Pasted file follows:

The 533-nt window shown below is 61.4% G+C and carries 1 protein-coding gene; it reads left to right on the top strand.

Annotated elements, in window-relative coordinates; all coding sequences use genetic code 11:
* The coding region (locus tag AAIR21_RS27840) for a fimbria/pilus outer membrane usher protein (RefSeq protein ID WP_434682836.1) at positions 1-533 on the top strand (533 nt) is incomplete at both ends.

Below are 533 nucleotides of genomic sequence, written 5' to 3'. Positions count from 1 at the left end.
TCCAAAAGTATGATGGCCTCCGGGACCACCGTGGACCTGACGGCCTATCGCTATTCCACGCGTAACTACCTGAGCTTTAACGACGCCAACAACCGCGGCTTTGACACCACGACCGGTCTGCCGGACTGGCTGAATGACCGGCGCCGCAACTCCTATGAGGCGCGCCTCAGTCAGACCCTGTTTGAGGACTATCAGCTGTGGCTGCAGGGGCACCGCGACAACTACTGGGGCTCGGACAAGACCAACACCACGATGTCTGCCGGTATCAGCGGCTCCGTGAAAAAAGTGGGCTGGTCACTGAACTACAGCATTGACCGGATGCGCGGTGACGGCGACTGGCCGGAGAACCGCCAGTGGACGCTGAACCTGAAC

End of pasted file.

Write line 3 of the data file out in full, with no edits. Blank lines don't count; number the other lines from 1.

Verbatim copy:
* The coding region (locus tag AAIR21_RS27840) for a fimbria/pilus outer membrane usher protein (RefSeq protein ID WP_434682836.1) at positions 1-533 on the top strand (533 nt) is incomplete at both ends.